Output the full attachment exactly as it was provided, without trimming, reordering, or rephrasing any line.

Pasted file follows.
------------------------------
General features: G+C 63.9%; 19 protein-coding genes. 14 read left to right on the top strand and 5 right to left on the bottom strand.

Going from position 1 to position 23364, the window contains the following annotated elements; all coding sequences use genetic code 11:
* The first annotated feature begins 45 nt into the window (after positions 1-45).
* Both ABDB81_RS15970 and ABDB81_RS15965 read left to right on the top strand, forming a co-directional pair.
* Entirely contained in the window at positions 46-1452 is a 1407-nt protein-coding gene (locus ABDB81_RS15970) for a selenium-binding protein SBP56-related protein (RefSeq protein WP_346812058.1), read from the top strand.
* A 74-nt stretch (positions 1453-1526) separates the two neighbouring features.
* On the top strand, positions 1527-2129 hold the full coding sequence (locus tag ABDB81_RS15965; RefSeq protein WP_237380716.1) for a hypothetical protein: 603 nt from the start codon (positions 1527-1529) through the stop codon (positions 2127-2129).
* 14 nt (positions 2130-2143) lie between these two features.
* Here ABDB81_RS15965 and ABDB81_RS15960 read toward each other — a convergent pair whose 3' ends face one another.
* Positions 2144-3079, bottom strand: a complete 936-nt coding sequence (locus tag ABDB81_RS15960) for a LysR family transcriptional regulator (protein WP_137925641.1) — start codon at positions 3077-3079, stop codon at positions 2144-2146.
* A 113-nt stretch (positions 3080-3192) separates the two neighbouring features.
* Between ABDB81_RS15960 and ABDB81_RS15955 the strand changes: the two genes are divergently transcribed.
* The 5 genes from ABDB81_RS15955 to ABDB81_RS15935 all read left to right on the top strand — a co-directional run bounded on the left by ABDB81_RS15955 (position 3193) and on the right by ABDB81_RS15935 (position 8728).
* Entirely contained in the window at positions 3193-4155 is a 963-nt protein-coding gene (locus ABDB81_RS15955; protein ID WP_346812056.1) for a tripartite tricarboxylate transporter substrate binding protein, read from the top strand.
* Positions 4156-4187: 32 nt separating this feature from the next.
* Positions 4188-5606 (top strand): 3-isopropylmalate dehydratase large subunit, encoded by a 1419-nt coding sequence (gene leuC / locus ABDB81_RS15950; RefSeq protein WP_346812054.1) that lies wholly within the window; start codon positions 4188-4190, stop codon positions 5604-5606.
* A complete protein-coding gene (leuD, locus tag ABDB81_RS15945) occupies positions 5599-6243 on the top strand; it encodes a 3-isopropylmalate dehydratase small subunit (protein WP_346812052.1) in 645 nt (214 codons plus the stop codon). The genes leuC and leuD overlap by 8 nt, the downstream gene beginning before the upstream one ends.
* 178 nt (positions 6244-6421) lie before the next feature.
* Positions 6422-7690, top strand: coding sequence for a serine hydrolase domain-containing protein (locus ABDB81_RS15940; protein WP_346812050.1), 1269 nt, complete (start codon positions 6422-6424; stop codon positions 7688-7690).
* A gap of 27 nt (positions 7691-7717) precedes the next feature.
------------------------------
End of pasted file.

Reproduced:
General features: G+C 63.9%; 19 protein-coding genes. 14 read left to right on the top strand and 5 right to left on the bottom strand.

Going from position 1 to position 23364, the window contains the following annotated elements; all coding sequences use genetic code 11:
* The first annotated feature begins 45 nt into the window (after positions 1-45).
* Both ABDB81_RS15970 and ABDB81_RS15965 read left to right on the top strand, forming a co-directional pair.
* Entirely contained in the window at positions 46-1452 is a 1407-nt protein-coding gene (locus ABDB81_RS15970) for a selenium-binding protein SBP56-related protein (RefSeq protein WP_346812058.1), read from the top strand.
* A 74-nt stretch (positions 1453-1526) separates the two neighbouring features.
* On the top strand, positions 1527-2129 hold the full coding sequence (locus tag ABDB81_RS15965; RefSeq protein WP_237380716.1) for a hypothetical protein: 603 nt from the start codon (positions 1527-1529) through the stop codon (positions 2127-2129).
* 14 nt (positions 2130-2143) lie between these two features.
* Here ABDB81_RS15965 and ABDB81_RS15960 read toward each other — a convergent pair whose 3' ends face one another.
* Positions 2144-3079, bottom strand: a complete 936-nt coding sequence (locus tag ABDB81_RS15960) for a LysR family transcriptional regulator (protein WP_137925641.1) — start codon at positions 3077-3079, stop codon at positions 2144-2146.
* A 113-nt stretch (positions 3080-3192) separates the two neighbouring features.
* Between ABDB81_RS15960 and ABDB81_RS15955 the strand changes: the two genes are divergently transcribed.
* The 5 genes from ABDB81_RS15955 to ABDB81_RS15935 all read left to right on the top strand — a co-directional run bounded on the left by ABDB81_RS15955 (position 3193) and on the right by ABDB81_RS15935 (position 8728).
* Entirely contained in the window at positions 3193-4155 is a 963-nt protein-coding gene (locus ABDB81_RS15955; protein ID WP_346812056.1) for a tripartite tricarboxylate transporter substrate binding protein, read from the top strand.
* Positions 4156-4187: 32 nt separating this feature from the next.
* Positions 4188-5606 (top strand): 3-isopropylmalate dehydratase large subunit, encoded by a 1419-nt coding sequence (gene leuC / locus ABDB81_RS15950; RefSeq protein WP_346812054.1) that lies wholly within the window; start codon positions 4188-4190, stop codon positions 5604-5606.
* A complete protein-coding gene (leuD, locus tag ABDB81_RS15945) occupies positions 5599-6243 on the top strand; it encodes a 3-isopropylmalate dehydratase small subunit (protein WP_346812052.1) in 645 nt (214 codons plus the stop codon). The genes leuC and leuD overlap by 8 nt, the downstream gene beginning before the upstream one ends.
* 178 nt (positions 6244-6421) lie before the next feature.
* Positions 6422-7690, top strand: coding sequence for a serine hydrolase domain-containing protein (locus ABDB81_RS15940; protein WP_346812050.1), 1269 nt, complete (start codon positions 6422-6424; stop codon positions 7688-7690).
* A gap of 27 nt (positions 7691-7717) precedes the next feature.